The aviation businesses at Renton Municipal Airport generate about $17.4 million in economic activity in the local economy, mostly Renton.
That estimate of the airport’s economic impact on Renton’s economy comes from a draft report of a Washington state Department of Transportation study of public airports in the state.
Airport businesses either directly or indirectly support about 270 jobs, according to the report, with a payroll of about $4.8 million in Renton, according to the study.
But there’s another figure – in the billions – in that draft report that really explains the impact the Renton airport and its businesses, mainly Boeing and its 737 production, has on the regional economy.
Last Saturday night I went to a Chris Ballew concert. The next morning I experienced déjà vu as the previous night’s tunes were on continuous play in my head. But instead of the intimate 1995 show I attended at Seattle’s Crocodile Café with Chris performing from The Presidents of the United States of America. I awoke humming the Chris Ballew a.k.a Caspar Babypants version of “The Itsy Bitsy Spider.”
Instead of the song featuring millions of peaches, one of my four children, eleven-year-old Sophie was singing, “Where is my dog when he’s gone? He’s dog gone gone dog gone.” With a twang in her voice.
Searching the house for my frisky four-year-old, Patrick, I find him in front of the computer screen huddled alongside his baby brother, Ty. Their eyes glued to the YouTube “Mister Rabbit” video and Patrick closing his eyes as he raises his arms to the universe with open palms, just like Mister Rabbit in the clip.
“Yes, my friends I’m a tough little bunny!” I happily join in the harmony with Patrick as I slip on his Dino tennis shoes. “Every little soul must shiiine!”
On Nov. 8 the kids and I will be filming a cooking show demo with celebrity chef, restaurateur, cookbook author and community activist Tom Douglas … umm no pressure.
There’s an old Loretta Lynn song I sing when I need a little courage infusion.
“I was born a coal-miners daughter . . . We were poor but we had love…and that was something that Daddy made sure of.”
Now I wasn’t born a coal-miners daughter and we didn’t live in a house in Butcher Holler. But our mamma, (we’re not Southern either, but whenever you sing a Loretta Lynn song, you have to use a deep southern voice). Anyway, Momma always encouraged my sister and I to never take no for an answer and to always follow our dreams sans Loretta Lynn.
The dream I’m following right now is a kids cooking television show. And somehow singing that song from the movie “Coal Miner’s Daughter” gives me courage when I’m doing laundry or washing dishes as the shoot date approaches and self doubt creeps as I’m scheduling the film crew with the Seattle Art Institute and devising intricate childcare options—I wonder do I have the chutzpa to do this dream?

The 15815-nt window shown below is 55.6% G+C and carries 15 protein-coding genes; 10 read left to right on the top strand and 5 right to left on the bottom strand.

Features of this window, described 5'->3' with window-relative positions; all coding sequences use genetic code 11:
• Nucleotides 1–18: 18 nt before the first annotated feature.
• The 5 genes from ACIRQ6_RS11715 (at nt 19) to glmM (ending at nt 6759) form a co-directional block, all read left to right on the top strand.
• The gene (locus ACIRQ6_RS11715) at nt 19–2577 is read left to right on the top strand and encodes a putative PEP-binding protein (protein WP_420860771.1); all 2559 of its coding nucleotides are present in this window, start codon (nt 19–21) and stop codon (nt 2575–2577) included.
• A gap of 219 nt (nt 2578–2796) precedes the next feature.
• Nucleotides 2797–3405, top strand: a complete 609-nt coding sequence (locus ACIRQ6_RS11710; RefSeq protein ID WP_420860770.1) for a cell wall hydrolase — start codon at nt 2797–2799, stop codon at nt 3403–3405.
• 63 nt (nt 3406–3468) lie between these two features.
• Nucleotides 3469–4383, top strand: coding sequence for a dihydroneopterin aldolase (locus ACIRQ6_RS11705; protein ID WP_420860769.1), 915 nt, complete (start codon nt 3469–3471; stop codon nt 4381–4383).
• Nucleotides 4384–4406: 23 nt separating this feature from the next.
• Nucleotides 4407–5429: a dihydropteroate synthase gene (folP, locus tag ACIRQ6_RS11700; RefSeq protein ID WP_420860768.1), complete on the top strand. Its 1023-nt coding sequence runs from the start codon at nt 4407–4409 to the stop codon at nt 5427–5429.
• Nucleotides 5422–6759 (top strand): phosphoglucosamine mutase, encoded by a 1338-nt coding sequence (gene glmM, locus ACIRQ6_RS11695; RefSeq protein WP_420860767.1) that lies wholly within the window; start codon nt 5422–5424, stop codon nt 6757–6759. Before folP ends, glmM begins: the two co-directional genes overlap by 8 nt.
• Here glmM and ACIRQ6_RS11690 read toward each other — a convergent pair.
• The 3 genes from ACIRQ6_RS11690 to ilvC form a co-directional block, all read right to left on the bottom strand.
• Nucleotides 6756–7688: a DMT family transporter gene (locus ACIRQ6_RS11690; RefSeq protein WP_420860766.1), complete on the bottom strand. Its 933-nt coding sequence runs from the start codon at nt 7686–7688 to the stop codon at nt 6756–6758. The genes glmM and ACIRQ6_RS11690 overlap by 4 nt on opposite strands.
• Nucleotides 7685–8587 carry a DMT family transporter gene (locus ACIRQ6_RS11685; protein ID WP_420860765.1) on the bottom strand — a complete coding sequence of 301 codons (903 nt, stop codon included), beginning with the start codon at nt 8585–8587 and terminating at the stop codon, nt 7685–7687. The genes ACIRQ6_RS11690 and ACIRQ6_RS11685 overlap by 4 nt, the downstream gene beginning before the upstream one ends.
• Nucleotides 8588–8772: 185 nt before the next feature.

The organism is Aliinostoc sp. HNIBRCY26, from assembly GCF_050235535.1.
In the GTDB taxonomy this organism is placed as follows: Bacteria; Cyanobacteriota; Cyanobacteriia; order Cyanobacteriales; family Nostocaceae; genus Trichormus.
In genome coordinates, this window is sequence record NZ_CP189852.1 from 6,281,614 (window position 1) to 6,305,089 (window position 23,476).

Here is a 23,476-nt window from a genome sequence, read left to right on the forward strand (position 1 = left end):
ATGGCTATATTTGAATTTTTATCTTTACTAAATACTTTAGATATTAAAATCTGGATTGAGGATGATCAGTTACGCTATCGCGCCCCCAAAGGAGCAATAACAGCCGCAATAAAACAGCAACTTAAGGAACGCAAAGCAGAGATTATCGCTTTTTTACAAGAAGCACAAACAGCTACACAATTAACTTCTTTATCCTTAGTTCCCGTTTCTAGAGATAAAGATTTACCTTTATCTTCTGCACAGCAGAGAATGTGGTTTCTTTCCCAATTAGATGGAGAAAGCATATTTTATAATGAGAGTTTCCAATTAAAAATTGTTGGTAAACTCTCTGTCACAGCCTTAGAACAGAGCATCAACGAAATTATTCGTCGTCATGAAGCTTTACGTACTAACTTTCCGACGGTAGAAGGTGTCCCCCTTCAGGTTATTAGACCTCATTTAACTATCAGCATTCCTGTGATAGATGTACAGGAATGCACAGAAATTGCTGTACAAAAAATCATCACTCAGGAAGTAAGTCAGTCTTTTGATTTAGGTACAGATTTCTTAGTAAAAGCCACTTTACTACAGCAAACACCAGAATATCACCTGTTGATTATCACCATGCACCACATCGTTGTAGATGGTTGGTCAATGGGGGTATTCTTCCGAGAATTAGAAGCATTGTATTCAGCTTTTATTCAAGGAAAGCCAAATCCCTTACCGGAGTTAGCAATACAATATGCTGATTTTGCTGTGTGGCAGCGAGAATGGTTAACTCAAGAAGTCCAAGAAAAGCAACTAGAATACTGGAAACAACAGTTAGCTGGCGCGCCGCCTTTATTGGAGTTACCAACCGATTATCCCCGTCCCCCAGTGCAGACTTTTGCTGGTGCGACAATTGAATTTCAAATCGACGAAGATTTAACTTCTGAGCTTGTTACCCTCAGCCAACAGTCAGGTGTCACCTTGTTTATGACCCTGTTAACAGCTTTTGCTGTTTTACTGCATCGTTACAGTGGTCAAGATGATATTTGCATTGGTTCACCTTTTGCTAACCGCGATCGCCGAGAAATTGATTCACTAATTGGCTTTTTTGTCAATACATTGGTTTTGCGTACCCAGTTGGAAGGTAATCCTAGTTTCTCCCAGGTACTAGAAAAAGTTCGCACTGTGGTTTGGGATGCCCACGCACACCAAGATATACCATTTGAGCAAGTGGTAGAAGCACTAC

“HEY, YOU GUYS!” I shout Rita Moreno style above the clanking bottles at the bottom of my sagging grocery bag. “Chocolate milk from Twin Brook Creamery!”
The quaint glass pints with the image of Bessy reminded me of a simpler time when friendly milk men delivered wholesome milk that kids gulped straight from the quart.
A time before a host of funky chemicals necessitated scouring labels for words like GMO’s, Rbst, high fructose corn syrup, saccharin and search for assurances from purveyors like Twin Brook Creamery that their cows were happy, healthy and roaming free.
Twin Brook Creamery is a local, dairy farm that offers chocolate, regular white milk and cream — it’s available at limited locations that aren’t convenient for me to visit with my four kids on a regular basis. So when I do I stock up.
The kids herd into the kitchen and it isn’t long before rich chocolate milk clings to their upper lips like outlaw moo-staches from a spaghetti western.
“Mom, how come you never buy the white milk?” My eldest daughter Sophie asked.
“We’re here to meet Paul Faulds for a tour of the new salmon hatchery,” I yelled into the faceless intercom. Rain drizzled onto my sleeve.
Somehow we had followed a winding gravel road that led us into a cell phone dead zone, without people, nothing but trees and wilderness. It felt like we were marooned in an episode of “Lost.”
“Hold a minute.” A voice said through the intercom decorated with only one red button.
“Kids, this is the last of our food supply,” I said, passing five equal shares of a Nature Valley granola bar. I noted the irony that the idea of being stranded had instantly made us all hungry despite a big breakfast.
“Don’t worry, Mom.” Sophie said, popping the last bits of granola into her mouth. “I read about a lady who wandered off a trail, broke her leg and survived for four days eating banana slugs.”
I was relieved when Paul, the Landsburg mitigation manager, pulled up in his white truck, sliding his key card through the checkpoint.